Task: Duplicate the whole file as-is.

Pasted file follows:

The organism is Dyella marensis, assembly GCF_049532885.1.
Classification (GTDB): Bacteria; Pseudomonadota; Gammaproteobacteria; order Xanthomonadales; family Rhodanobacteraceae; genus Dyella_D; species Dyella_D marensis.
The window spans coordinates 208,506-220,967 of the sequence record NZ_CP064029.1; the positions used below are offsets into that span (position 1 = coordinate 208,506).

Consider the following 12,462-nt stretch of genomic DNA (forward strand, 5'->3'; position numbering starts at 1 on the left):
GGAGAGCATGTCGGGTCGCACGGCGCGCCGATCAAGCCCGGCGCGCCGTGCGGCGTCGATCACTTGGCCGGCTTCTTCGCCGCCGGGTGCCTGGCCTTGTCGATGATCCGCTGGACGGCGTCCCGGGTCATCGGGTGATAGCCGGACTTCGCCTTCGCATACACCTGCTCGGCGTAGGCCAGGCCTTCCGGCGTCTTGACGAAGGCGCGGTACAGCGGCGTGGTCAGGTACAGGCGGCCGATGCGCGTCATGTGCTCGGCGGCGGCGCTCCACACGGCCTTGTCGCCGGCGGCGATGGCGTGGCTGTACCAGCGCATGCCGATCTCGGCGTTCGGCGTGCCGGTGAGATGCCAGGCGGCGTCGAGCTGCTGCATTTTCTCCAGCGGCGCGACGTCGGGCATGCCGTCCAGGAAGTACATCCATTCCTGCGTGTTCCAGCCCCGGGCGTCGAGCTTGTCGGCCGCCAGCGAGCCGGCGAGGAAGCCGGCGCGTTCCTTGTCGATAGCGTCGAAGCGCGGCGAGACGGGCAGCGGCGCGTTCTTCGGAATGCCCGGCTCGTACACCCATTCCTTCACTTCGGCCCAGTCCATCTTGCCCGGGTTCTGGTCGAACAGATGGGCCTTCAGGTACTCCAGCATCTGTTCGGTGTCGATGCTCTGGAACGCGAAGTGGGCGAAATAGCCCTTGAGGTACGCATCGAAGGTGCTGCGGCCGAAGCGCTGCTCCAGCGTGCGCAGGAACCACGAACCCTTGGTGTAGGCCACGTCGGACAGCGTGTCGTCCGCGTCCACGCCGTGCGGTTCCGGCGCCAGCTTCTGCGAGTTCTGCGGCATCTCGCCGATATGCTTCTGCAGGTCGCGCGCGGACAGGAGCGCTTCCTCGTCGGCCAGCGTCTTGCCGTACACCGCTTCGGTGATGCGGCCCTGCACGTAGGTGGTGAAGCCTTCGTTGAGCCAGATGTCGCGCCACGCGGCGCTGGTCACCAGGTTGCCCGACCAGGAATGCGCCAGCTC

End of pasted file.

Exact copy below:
The organism is Dyella marensis, assembly GCF_049532885.1.
Classification (GTDB): Bacteria; Pseudomonadota; Gammaproteobacteria; order Xanthomonadales; family Rhodanobacteraceae; genus Dyella_D; species Dyella_D marensis.
The window spans coordinates 208,506-220,967 of the sequence record NZ_CP064029.1; the positions used below are offsets into that span (position 1 = coordinate 208,506).

Consider the following 12,462-nt stretch of genomic DNA (forward strand, 5'->3'; position numbering starts at 1 on the left):
GGAGAGCATGTCGGGTCGCACGGCGCGCCGATCAAGCCCGGCGCGCCGTGCGGCGTCGATCACTTGGCCGGCTTCTTCGCCGCCGGGTGCCTGGCCTTGTCGATGATCCGCTGGACGGCGTCCCGGGTCATCGGGTGATAGCCGGACTTCGCCTTCGCATACACCTGCTCGGCGTAGGCCAGGCCTTCCGGCGTCTTGACGAAGGCGCGGTACAGCGGCGTGGTCAGGTACAGGCGGCCGATGCGCGTCATGTGCTCGGCGGCGGCGCTCCACACGGCCTTGTCGCCGGCGGCGATGGCGTGGCTGTACCAGCGCATGCCGATCTCGGCGTTCGGCGTGCCGGTGAGATGCCAGGCGGCGTCGAGCTGCTGCATTTTCTCCAGCGGCGCGACGTCGGGCATGCCGTCCAGGAAGTACATCCATTCCTGCGTGTTCCAGCCCCGGGCGTCGAGCTTGTCGGCCGCCAGCGAGCCGGCGAGGAAGCCGGCGCGTTCCTTGTCGATAGCGTCGAAGCGCGGCGAGACGGGCAGCGGCGCGTTCTTCGGAATGCCCGGCTCGTACACCCATTCCTTCACTTCGGCCCAGTCCATCTTGCCCGGGTTCTGGTCGAACAGATGGGCCTTCAGGTACTCCAGCATCTGTTCGGTGTCGATGCTCTGGAACGCGAAGTGGGCGAAATAGCCCTTGAGGTACGCATCGAAGGTGCTGCGGCCGAAGCGCTGCTCCAGCGTGCGCAGGAACCACGAACCCTTGGTGTAGGCCACGTCGGACAGCGTGTCGTCCGCGTCCACGCCGTGCGGTTCCGGCGCCAGCTTCTGCGAGTTCTGCGGCATCTCGCCGATATGCTTCTGCAGGTCGCGCGCGGACAGGAGCGCTTCCTCGTCGGCCAGCGTCTTGCCGTACACCGCTTCGGTGATGCGGCCCTGCACGTAGGTGGTGAAGCCTTCGTTGAGCCAGATGTCGCGCCACGCGGCGCTGGTCACCAGGTTGCCCGACCAGGAATGCGCCAGCTC